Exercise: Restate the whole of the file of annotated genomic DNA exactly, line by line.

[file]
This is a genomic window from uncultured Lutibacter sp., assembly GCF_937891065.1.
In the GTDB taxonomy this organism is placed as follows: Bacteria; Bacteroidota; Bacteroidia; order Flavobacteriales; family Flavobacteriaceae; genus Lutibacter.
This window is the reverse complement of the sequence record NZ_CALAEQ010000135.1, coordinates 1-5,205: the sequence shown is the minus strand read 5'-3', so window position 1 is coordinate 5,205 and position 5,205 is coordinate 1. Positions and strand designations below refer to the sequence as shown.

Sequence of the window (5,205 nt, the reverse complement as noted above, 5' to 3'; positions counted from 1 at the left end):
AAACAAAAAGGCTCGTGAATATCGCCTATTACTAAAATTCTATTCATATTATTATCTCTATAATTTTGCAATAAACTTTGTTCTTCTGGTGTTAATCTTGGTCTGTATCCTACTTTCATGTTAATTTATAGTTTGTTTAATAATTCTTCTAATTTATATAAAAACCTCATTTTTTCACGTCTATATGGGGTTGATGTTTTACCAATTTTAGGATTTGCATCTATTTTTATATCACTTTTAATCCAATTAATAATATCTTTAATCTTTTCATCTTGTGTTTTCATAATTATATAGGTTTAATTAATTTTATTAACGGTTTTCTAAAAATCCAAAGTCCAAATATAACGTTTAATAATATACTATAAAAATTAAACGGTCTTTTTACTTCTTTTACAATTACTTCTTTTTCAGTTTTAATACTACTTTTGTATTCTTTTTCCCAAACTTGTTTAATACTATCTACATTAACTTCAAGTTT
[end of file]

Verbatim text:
This is a genomic window from uncultured Lutibacter sp., assembly GCF_937891065.1.
In the GTDB taxonomy this organism is placed as follows: Bacteria; Bacteroidota; Bacteroidia; order Flavobacteriales; family Flavobacteriaceae; genus Lutibacter.
This window is the reverse complement of the sequence record NZ_CALAEQ010000135.1, coordinates 1-5,205: the sequence shown is the minus strand read 5'-3', so window position 1 is coordinate 5,205 and position 5,205 is coordinate 1. Positions and strand designations below refer to the sequence as shown.

Sequence of the window (5,205 nt, the reverse complement as noted above, 5' to 3'; positions counted from 1 at the left end):
AAACAAAAAGGCTCGTGAATATCGCCTATTACTAAAATTCTATTCATATTATTATCTCTATAATTTTGCAATAAACTTTGTTCTTCTGGTGTTAATCTTGGTCTGTATCCTACTTTCATGTTAATTTATAGTTTGTTTAATAATTCTTCTAATTTATATAAAAACCTCATTTTTTCACGTCTATATGGGGTTGATGTTTTACCAATTTTAGGATTTGCATCTATTTTTATATCACTTTTAATCCAATTAATAATATCTTTAATCTTTTCATCTTGTGTTTTCATAATTATATAGGTTTAATTAATTTTATTAACGGTTTTCTAAAAATCCAAAGTCCAAATATAACGTTTAATAATATACTATAAAAATTAAACGGTCTTTTTACTTCTTTTACAATTACTTCTTTTTCAGTTTTAATACTACTTTTGTATTCTTTTTCCCAAACTTGTTTAATACTATCTACATTAACTTCAAGTTT